Melbourne 2014 Review: CATCH ME DADDY Imbues Stunning Tension And Displays Confident Direction

Editor; Australia (@Kwenton)
Melbourne 2014 Review: CATCH ME DADDY Imbues Stunning Tension And Displays Confident Direction
Director Daniel Wolfe came into recognition with his awesome music video Time To Dance for the band The Shoes. The clip featured a disturbed psychopath, played by Jake Gyllenhaal, who, essentially, murdered hipsters who could not dance. This tongue-in-cheek idea was not played for laughs, however, and the results proved both strangely beautiful and troubling, the murders as visceral as anything a music video has produced, and the editing a bizarre, quick pace of reality and delusion.

This year, Wolfe premiered his debut feature, Catch Me Daddy, at Cannes. The film contains his signature style; searing violence, cool pacing, and the majority of elements found in his music work, from the roving camera and cluttered interiors to beautiful exteriors. Together, these components craft a truly disturbing screen presence. Wolfe has made a practically wordless film that lets the senses and emotions do all the talking.

The characters, a mix of Paki-English and Yorkshire men, mumble and speak with thick colloquialisms. In the session I saw, the Pakistan men are not subtitled when they speak their tongue. Although it was a technical error, it added to both the tension and mess of the situation.

The film plays out initially like a twisted Romeo and Juliet. The protagonist of the tale is Laila (Sameena Jabeen Ahmed), who has, for reasons not entirely clear, run away from her family and in particular her controlling father; a powerful figure we see only glimpses of. The film starts slowly, unraveling with zero exposition yet introducing the characters in this tale, all of them morally complex men, some even fathers, despite the fact they murder for money. Laila stays with her boyfriend Aaron (Conor McCarron) in a dilapidated caravan on the Yorkshire moors, hiding as far as they can from her fate.

The men the father dispatches to find her includes her brother and a posse of foul-mouthed gangsters. The film takes its time with both their search and Laila's night. In doing so, it realistically examines both the small and lower class communities, as well as the grounded expectations of finding Laila. The posse interrogate some villagers, and although they approach with pleasantries, there is always a violent intention lurking in almost every scene. When the men get a solid lead on Laila, the film begins proper, the action and tension ramp quickly, and the outcome of the search and pursuit leaves a bitter taste, as well as a traumatic final image that one will not soon forget.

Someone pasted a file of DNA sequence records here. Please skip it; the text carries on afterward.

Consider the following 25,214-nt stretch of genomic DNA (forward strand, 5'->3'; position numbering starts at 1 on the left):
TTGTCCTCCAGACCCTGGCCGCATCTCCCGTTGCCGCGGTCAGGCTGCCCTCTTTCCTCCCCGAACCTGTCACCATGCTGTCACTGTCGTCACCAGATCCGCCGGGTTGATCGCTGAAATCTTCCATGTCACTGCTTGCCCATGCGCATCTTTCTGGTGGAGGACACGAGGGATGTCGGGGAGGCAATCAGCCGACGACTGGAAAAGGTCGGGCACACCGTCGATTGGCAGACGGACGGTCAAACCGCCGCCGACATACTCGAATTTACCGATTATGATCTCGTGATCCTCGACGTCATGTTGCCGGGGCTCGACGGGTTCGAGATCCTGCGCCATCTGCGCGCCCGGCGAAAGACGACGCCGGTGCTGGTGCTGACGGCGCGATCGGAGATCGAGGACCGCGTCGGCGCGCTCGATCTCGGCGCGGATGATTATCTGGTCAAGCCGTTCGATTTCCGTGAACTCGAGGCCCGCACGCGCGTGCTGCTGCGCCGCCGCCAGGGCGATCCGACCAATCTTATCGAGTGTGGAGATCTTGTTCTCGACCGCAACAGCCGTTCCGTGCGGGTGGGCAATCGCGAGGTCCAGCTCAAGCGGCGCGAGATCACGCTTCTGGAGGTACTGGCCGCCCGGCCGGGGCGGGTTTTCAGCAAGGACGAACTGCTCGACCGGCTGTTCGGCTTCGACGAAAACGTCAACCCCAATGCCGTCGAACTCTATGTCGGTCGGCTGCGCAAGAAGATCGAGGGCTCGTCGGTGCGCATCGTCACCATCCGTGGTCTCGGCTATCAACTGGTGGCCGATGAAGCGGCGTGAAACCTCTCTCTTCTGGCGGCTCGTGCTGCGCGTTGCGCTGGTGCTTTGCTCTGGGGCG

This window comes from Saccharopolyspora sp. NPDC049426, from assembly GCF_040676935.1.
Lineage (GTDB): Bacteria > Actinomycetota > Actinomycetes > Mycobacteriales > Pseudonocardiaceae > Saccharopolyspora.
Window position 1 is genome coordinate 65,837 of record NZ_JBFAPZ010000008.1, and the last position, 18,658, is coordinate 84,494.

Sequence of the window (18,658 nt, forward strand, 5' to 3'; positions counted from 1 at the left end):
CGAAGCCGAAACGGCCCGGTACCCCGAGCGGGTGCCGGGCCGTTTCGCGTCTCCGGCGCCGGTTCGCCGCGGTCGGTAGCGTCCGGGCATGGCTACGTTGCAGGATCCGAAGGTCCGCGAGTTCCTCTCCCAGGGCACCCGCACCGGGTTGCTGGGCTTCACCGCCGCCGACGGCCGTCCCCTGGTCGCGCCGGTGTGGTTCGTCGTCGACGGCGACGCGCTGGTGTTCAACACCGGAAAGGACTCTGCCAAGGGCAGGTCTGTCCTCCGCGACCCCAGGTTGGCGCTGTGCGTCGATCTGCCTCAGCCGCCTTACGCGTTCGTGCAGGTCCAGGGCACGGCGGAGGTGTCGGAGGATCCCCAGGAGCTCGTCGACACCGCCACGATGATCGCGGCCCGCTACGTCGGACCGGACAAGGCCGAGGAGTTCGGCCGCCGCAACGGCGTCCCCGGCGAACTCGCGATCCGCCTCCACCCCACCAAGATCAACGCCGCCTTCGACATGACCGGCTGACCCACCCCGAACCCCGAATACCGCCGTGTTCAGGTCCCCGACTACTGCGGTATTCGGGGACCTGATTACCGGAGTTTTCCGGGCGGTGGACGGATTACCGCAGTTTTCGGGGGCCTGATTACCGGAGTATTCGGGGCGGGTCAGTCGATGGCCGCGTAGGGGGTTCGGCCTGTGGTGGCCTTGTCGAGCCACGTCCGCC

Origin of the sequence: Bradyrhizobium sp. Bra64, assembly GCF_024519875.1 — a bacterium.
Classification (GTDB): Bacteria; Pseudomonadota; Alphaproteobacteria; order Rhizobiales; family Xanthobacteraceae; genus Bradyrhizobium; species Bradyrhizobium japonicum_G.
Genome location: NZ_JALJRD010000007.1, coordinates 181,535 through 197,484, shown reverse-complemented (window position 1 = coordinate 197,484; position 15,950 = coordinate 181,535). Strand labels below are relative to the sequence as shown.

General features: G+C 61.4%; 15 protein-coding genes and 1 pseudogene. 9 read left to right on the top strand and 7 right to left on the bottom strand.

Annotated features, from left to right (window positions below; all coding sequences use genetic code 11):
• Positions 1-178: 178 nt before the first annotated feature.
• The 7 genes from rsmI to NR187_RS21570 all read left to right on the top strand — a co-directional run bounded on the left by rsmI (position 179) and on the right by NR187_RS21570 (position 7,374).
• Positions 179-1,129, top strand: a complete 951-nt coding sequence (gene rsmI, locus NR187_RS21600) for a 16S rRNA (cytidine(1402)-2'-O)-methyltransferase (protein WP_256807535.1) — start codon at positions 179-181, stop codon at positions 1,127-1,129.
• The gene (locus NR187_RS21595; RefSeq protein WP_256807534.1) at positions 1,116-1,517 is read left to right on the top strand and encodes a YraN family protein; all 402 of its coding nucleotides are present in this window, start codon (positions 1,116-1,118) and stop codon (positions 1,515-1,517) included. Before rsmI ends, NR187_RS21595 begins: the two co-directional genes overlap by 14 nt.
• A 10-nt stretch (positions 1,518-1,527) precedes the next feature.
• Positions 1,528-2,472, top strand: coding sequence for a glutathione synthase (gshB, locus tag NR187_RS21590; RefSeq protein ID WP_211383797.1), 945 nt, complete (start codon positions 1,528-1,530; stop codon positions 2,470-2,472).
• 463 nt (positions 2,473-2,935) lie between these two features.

This film is enhanced by the sublime cinematography of Robbie Ryan of Wuthering Heights fame. Like that film, he ensures Catch Me Daddy is raw, brutal and unforgiving in its presentation. The exteriors of the moors is a blacker-than-black affair as they run for their lives, the town lights and nightlife providing no comfort or protection, the interiors a claustrophobic mess of kitsch rubbish. Wolfe adds to these scenes with his penchant for superb sound design, from music and dance sequences to a stark juxtaposition of scenes of oppressive silence that work equally as well to build the tension to an unbearable level.

Catch Me Daddy is a brilliant and troubling work. The final scene is sure to completely divide audiences, but the utter confidence from Wolfe ensures each element of the tale is completely justified and not at all exploited. This phenomenal talent is certainly one to watch.

Catch Me Daddy

  • Daniel Wolfe
  • Daniel Wolfe
  • Matthew Wolfe
  • Sameena Jabeen Ahmed
  • Conor McCarron
  • Gary Lewis
  • Barry Nunney
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2014Catch Me DaddyDaniel WolfeIndieMelbourne International Film FestivalReviewMatthew WolfeSameena Jabeen AhmedConor McCarronGary LewisBarry NunneyDramaThriller

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